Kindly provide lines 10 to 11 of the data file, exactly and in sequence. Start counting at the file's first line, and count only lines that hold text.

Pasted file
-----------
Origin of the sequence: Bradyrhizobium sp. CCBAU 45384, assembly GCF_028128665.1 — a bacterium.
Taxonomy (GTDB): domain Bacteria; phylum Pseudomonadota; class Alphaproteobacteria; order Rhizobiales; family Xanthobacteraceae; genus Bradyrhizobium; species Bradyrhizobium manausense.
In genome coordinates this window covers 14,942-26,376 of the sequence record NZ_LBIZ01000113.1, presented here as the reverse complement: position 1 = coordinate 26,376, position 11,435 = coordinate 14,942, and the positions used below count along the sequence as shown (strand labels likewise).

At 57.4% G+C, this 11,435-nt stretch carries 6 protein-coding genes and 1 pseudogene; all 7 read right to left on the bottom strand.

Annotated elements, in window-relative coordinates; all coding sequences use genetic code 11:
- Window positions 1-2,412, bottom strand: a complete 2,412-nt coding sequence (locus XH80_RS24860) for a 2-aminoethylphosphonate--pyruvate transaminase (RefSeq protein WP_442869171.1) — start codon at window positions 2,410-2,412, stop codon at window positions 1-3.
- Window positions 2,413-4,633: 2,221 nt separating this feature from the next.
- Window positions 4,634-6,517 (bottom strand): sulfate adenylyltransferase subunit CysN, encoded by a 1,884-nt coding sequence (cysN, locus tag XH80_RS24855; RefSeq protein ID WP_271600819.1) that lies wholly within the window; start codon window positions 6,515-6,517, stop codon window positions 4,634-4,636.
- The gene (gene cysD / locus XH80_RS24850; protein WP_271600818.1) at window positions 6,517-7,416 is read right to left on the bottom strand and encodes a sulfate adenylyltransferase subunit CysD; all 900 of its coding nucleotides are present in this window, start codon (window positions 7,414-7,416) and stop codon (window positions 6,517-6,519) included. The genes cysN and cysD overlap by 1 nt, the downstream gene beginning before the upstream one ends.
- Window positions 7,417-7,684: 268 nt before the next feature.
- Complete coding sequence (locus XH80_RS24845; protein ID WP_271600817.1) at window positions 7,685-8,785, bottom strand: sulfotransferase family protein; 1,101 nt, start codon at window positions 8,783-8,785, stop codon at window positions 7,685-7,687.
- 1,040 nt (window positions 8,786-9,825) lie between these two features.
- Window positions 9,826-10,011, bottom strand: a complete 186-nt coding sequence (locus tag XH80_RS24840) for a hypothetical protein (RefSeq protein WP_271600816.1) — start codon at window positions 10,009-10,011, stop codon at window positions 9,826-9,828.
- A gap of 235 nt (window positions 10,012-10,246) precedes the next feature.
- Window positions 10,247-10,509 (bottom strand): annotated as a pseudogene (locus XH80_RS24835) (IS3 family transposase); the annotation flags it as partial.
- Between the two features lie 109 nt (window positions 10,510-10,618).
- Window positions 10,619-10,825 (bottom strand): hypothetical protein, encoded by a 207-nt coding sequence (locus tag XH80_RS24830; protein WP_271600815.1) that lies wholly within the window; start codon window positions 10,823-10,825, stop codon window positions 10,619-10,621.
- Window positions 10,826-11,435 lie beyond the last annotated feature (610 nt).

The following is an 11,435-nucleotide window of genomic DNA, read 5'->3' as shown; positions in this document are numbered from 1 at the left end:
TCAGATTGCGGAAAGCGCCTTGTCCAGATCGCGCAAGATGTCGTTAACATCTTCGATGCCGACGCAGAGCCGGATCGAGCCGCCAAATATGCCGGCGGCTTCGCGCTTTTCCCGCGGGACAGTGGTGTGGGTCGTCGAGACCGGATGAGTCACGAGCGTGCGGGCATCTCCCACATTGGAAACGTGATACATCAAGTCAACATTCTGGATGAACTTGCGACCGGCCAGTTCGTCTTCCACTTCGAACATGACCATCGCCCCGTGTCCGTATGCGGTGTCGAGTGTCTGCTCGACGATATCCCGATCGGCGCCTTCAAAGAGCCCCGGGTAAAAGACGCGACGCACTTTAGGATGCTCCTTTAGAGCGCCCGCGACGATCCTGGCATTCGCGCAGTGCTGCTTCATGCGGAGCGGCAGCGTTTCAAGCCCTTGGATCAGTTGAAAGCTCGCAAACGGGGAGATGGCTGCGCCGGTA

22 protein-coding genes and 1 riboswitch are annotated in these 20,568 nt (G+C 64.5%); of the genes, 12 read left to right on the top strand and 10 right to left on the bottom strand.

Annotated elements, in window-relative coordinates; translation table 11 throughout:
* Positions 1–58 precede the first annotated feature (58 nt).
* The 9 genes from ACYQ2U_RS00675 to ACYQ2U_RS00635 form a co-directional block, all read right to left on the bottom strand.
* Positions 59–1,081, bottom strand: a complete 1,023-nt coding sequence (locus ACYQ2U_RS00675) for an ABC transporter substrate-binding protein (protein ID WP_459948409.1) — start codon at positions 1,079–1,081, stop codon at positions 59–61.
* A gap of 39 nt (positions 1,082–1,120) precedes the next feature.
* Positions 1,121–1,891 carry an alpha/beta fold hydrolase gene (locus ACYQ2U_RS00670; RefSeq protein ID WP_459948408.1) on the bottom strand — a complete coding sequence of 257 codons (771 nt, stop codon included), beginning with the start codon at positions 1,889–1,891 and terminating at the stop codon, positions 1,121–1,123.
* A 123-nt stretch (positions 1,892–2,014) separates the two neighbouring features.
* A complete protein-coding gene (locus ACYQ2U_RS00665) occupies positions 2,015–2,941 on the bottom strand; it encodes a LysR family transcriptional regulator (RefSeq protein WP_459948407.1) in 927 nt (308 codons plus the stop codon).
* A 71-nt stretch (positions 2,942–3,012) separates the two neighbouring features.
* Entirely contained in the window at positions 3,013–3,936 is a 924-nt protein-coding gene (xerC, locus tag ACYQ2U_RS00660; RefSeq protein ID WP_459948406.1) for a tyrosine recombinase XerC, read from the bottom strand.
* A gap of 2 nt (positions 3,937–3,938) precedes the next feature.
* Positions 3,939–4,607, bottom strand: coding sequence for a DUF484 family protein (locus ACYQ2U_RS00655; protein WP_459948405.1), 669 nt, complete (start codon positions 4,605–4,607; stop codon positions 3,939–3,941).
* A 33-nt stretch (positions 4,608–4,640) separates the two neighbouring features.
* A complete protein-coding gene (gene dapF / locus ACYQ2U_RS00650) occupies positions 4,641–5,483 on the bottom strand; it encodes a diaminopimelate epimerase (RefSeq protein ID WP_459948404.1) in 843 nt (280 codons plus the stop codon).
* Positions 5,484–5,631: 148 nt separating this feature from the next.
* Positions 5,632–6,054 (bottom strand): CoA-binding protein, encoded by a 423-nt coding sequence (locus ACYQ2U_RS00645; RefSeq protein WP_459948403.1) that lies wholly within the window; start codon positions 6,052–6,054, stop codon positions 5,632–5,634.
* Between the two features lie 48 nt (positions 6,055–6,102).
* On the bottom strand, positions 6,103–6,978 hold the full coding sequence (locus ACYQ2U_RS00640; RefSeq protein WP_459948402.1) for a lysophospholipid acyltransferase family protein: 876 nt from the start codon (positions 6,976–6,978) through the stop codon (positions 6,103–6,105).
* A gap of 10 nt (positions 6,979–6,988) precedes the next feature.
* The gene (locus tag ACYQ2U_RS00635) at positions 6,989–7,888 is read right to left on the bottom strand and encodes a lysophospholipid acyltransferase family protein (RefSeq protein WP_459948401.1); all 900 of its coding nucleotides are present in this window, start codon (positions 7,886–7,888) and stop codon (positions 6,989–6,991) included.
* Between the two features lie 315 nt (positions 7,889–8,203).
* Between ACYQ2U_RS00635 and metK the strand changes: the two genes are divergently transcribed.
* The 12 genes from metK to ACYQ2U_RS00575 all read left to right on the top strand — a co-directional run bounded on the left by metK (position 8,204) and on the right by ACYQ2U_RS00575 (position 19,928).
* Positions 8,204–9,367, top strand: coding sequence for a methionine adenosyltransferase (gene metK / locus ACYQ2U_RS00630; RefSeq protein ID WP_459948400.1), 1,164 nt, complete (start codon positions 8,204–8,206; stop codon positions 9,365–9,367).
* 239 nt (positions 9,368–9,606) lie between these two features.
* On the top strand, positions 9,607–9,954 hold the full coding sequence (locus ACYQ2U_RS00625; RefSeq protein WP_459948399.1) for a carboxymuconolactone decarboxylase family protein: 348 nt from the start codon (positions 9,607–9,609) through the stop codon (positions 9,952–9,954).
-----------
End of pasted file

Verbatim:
- Window positions 7,417-7,684: 268 nt before the next feature.
- Complete coding sequence (locus XH80_RS24845; protein ID WP_271600817.1) at window positions 7,685-8,785, bottom strand: sulfotransferase family protein; 1,101 nt, start codon at window positions 8,783-8,785, stop codon at window positions 7,685-7,687.